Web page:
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Donovan’s Vision Blog

Are people returning Vision Pro?

It's been a couple of weeks since the Vision Pro started arriving in people's hands. I've been following the reactions and posts across social media such as Mastodon, and Reddit.

I've seen people's initial posts on receiving it, countless posts around light seals, apps, band tips and hacks, and more. Even though I don't own one of these devices myself, I am very interested in what people think of it and want to be well informed for when it becomes available in my country.

Click-bait and half-truths #

This week has seen a couple of notable press drops, including Mark Zuckerberg saying the Quest 3 was a better product, followed by reporting from The Verge and Yahoo News (among others) saying that people are returning their AVPs.

As a response to these, I've seen a lot of people uncritically claiming on Mastodon that the product has failed, and that the majority of purchasers are unhappy enough to return it.

This isn't what I've seen elsewhere.

Magic until it isn't... and then? #

Over on r/VisionPro the mood is very different. This forum has gone through a journey this past couple of weeks. With the excitement around pre-ordering, to the hand-wringing over the Verge's lukewarm enthusiasm, to when the devices dropped and the journey since.

Something I saw a lot was a journey like this. There's an initial mix of excitement and enthusiastic posting, alongside a smaller number of people expressing some buyer's remorse. Then over the following days, these posts went from "I'm going to have to return this" to "I tried it again and I'm 50/50 now", then later in the week became "I'm starting to love this".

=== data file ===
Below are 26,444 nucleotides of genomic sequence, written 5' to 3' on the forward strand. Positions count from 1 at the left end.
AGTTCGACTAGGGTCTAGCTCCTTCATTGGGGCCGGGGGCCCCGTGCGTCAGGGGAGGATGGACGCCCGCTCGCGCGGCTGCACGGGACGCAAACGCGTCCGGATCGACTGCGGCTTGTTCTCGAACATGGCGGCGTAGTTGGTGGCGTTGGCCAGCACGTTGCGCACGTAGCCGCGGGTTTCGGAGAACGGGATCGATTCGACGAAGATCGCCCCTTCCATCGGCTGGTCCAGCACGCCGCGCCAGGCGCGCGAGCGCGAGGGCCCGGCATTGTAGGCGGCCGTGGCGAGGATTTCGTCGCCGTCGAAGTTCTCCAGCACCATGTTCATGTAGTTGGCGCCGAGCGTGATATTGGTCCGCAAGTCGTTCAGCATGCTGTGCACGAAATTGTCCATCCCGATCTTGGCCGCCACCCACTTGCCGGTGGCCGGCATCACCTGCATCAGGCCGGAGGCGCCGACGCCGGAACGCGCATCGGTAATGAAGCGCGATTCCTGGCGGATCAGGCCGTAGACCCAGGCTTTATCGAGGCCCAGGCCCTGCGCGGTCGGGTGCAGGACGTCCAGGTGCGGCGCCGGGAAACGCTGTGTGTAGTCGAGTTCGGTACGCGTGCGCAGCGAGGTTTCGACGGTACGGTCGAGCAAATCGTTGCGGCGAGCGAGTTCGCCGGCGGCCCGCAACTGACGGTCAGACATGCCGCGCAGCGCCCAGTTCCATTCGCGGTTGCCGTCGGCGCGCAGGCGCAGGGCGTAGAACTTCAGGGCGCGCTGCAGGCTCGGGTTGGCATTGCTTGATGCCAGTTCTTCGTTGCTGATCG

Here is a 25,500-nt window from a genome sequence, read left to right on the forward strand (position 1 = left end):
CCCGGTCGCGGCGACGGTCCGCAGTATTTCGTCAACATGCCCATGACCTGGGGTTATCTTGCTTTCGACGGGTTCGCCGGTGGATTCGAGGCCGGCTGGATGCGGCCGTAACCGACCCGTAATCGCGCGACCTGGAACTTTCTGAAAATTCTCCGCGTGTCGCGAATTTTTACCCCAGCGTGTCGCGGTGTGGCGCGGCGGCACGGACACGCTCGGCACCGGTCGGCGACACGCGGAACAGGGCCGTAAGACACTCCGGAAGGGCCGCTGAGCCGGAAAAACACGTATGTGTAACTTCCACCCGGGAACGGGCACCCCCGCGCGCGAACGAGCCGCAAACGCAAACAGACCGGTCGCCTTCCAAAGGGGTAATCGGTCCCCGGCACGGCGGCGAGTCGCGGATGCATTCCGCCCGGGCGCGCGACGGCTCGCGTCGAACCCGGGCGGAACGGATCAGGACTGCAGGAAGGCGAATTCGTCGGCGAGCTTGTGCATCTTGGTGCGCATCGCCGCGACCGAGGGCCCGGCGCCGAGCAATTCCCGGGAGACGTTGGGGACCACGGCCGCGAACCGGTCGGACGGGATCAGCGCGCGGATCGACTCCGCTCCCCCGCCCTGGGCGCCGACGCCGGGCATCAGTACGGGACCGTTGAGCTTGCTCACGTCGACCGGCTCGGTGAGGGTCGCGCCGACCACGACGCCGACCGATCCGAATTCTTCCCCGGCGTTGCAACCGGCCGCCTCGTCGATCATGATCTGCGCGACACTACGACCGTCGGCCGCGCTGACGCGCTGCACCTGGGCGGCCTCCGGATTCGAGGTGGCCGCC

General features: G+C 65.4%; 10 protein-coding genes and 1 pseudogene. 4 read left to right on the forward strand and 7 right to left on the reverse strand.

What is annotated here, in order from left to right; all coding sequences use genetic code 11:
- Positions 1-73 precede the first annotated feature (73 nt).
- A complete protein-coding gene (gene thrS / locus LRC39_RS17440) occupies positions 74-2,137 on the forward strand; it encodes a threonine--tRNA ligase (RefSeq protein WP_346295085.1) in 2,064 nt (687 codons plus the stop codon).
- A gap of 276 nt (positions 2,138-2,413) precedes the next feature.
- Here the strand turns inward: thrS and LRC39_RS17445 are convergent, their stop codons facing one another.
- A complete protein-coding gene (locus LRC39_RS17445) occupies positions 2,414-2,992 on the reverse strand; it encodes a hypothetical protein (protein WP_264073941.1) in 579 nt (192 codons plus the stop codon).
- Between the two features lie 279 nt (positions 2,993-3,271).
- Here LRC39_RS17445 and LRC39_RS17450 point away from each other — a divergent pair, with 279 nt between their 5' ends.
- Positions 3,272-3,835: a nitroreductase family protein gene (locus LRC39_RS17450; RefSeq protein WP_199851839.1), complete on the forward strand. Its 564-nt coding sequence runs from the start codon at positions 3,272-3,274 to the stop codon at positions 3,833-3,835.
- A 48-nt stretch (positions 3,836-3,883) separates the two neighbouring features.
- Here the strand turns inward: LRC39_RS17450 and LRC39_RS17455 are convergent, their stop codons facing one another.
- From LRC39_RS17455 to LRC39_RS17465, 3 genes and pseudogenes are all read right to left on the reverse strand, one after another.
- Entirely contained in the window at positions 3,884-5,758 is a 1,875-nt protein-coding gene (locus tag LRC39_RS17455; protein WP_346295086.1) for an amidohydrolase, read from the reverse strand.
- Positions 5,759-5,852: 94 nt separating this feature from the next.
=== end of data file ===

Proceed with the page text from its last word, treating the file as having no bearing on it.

Concerns about comfort may not disappear for everyone, but for most people that, and the finicky eye tracking, the version-1 software glitches and the tunnel-like FOV become background noise as they continue to use the device.

It made me think of Nilay's quote in his review, that it's "magic until it's not". While that's right to a point, it doesn't really consider what happens after that. People learn more about what makes this device unique and in many cases grow to appreciate it over time.

There were definitely some people who in the end couldn't justify keeping the device that they had paid so much for, primarily as it didn't seem worth the expense. I can understand this, but the proportion of those who decided to spend all that money to later change their minds doesn't seem to be the majority.

Certainly not enough to justify reaching a conclusion that this product has failed and it being returned en masse. Yet that's what the headlines would suggest.

Tyre-kicking, clout-chasing and the return cycle #

I think a big part of what we're seeing is people using the return window to try out this new shiny thing. For some it's not worth keeping and that's perfectly reasonable. However I think the more vocal reports, mostly on the social video platforms, is from people milking the return window for click-baiting content.

The cycle for these people is to jump on the new thing, make content about ordering it, then using it, and finally make as much noise as they can when returning it. All these steps drive clicks and income, and costs them nothing as they get a full refund. I don't think this represents the average consumer or Apple fan. It's an easy way to both seem on the cutting edge, build an audience, and do so on the cheap.

What to think? #

Having read hundreds of threads by real-world users expressing their excitement, concerns, disappointments, hacks and hopes, I think this is very much an early adopter product that won't make everyone happy. Not yet anyway. It's pricey, finicky, but equally is awe-inspiring and a glimpse of a possible AR-infused future.

It's an interesting product. Definitely not for everyone but at the same time, I do wish people would stop and think about what they're sharing when they echo the headlines that cherry-pick the "bad" news. This is a very exciting time to be in the Apple ecosystem and I'm looking forward to some day trying my own AVP.